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Disability Lawyer > Blog > Bankruptcy > What Are Bankruptcy Exemptions?

What Are Bankruptcy Exemptions?


If you are considering the possibility of filing for personal bankruptcy, you might have encountered information about bankruptcy exemptions. It is critical to understand what bankruptcy exemptions are and how bankruptcy exemptions function in Chapter 7 and Chapter 13 bankruptcy cases. Whether you are filing for bankruptcy in Florida or in another state, you will need to work with a bankruptcy attorney to determine which of your assets are exempt and how the exemptions will impact your bankruptcy case. If you have questions, or to get started on your bankruptcy case, you should get in touch with a bankruptcy attorney for assistance.

Understanding Bankruptcy Exemptions 

Bankruptcy exemptions are designed to protect a debtor’s property in a bankruptcy case. There are federal bankruptcy exemptions, and then states have their own bankruptcy exemptions. Some states allow debtors to choose between the state exemptions and federal exemptions, but most states require debtors to use the state exemptions. In Florida, debtors must use the Florida bankruptcy exemptions.

How Bankruptcy Exemptions Function in Chapter 7 and Chapter 13 Cases

The exemptions serve different functions in Chapter 7 bankruptcy cases and Chapter 13 bankruptcy cases. Since Chapter 7 bankruptcy is a type of liquidation bankruptcy, all non-exempt assets will be liquidated (i.e., sold) in order to repay creditors. In a Chapter 7 bankruptcy case, bankruptcy exemptions are used to exempt certain assets from liquidation. In other words, any exempt property according to the Florida bankruptcy exemptions will not be liquidated.

In a Chapter 13 bankruptcy case, differently, property is not liquidated in order to repay creditors. Instead, debtors develop a debt reorganization plan that includes a repayment plan that lasts anywhere from three to five years. Rather than exempt property determining which assets will not be liquidated, bankruptcy exemptions are used in a Chapter 13 case to determine how much money the debtor will need to repay as part of the repayment plan. Exempt property does not have to be included as part of the repayment plan.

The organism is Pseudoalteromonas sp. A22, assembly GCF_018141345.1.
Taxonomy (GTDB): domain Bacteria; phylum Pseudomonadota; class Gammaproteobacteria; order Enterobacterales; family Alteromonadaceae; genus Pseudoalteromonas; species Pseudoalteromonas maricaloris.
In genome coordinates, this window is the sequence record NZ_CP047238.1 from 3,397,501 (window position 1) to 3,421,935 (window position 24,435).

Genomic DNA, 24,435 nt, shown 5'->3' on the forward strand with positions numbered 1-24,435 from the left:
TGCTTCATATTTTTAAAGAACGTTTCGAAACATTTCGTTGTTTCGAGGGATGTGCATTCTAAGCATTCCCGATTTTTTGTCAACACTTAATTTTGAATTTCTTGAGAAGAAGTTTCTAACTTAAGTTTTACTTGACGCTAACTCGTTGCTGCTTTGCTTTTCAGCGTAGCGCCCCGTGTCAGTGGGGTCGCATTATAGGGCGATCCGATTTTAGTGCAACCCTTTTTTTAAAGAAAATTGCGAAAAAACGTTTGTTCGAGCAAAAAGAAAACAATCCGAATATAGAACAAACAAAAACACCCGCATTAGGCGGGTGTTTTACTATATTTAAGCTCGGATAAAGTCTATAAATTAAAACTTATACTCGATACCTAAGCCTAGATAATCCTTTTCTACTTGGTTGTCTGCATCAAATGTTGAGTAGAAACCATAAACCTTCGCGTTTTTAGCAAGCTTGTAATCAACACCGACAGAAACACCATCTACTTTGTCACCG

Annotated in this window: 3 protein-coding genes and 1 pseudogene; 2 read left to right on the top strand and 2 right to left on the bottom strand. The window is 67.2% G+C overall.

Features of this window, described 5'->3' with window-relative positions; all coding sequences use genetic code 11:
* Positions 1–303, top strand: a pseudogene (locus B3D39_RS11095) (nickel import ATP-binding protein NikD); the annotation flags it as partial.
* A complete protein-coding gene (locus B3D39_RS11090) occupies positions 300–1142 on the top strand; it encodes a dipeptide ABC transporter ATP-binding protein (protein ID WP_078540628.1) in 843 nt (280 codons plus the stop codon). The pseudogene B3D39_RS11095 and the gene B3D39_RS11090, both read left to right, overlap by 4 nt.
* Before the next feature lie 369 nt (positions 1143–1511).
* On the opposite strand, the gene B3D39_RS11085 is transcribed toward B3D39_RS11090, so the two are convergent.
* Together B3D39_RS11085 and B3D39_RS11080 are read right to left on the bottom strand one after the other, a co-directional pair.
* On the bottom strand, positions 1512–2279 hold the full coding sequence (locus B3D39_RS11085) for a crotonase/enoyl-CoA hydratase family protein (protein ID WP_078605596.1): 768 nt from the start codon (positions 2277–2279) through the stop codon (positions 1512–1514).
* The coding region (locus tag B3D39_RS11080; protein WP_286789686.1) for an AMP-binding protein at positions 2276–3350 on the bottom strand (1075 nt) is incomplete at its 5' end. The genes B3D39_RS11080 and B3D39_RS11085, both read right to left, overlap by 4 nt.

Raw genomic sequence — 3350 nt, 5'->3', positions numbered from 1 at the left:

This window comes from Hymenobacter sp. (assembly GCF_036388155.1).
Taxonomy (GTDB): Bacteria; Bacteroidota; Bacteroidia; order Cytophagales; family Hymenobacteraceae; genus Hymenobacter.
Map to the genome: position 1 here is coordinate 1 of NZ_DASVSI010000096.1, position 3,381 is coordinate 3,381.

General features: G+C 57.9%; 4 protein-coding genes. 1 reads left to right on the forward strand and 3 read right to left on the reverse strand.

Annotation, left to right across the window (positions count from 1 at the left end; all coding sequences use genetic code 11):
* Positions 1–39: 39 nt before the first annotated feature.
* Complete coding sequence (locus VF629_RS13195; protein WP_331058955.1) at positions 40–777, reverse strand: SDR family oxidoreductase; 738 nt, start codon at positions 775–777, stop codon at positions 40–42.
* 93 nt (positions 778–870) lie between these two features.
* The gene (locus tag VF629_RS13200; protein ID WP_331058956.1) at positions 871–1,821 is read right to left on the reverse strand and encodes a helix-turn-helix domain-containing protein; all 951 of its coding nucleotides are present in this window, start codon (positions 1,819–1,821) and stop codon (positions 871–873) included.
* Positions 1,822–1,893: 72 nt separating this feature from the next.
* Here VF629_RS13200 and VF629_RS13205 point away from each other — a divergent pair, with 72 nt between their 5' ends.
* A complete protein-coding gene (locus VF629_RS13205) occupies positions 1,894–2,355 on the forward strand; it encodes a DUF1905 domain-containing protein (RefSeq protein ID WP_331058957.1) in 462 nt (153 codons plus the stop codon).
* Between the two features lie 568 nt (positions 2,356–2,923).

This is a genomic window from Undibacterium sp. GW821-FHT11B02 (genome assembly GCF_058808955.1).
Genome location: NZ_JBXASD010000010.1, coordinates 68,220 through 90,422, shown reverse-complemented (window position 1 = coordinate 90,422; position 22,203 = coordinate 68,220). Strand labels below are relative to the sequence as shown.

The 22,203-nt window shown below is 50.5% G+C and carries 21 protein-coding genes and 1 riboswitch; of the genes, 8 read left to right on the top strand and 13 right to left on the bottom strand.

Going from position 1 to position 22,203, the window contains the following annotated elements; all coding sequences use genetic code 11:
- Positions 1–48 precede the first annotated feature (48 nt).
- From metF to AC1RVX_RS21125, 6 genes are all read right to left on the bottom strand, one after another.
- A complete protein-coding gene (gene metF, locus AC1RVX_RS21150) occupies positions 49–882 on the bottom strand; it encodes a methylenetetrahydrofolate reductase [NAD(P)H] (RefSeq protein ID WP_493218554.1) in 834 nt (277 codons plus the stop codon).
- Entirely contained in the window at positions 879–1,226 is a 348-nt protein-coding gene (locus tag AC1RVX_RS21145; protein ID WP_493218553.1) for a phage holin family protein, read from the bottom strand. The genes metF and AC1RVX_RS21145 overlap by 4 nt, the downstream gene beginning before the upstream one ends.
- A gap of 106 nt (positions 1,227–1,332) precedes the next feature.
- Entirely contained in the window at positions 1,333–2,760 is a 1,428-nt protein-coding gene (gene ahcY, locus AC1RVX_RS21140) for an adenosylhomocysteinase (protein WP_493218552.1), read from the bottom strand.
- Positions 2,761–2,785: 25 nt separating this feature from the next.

What Are the Florida Bankruptcy Exemptions? 

Since Florida bankruptcy exemptions are distinct from the federal exemptions and from exemptions in other states, it is important to learn more about the exemptions that may allow you to protect certain assets. Examples of Florida bankruptcy exemptions include but are not limited to:

  • Homestead exemption, which allows you to exempt an unlimited amount of equity in your house;
  • Motor vehicle exemption up to $1,000 in motor vehicle equity;
  • Personal property exemption up to $1,000 (increases to $4,000 if you do not use the homestead exemption);
  • Education savings;
  • Health savings;
  • Home health aids;
  • Tax refunds;
  • Pensions;
  • Certain public benefits;
  • Wages up to $750 per week;
  • Alimony and child support; and
  • Personal injury damages.

Contact a Bankruptcy Lawyer in St. Petersburg 

If you have questions about filing for bankruptcy, or if you want more information about how the Florida bankruptcy exemptions will apply in your case, do not hesitate to get in touch with our experienced St. Petersburg bankruptcy attorneys. Our firm is here to assist you. Contact the Law Offices of Stephen Barszcz today to learn more about the services we provide.



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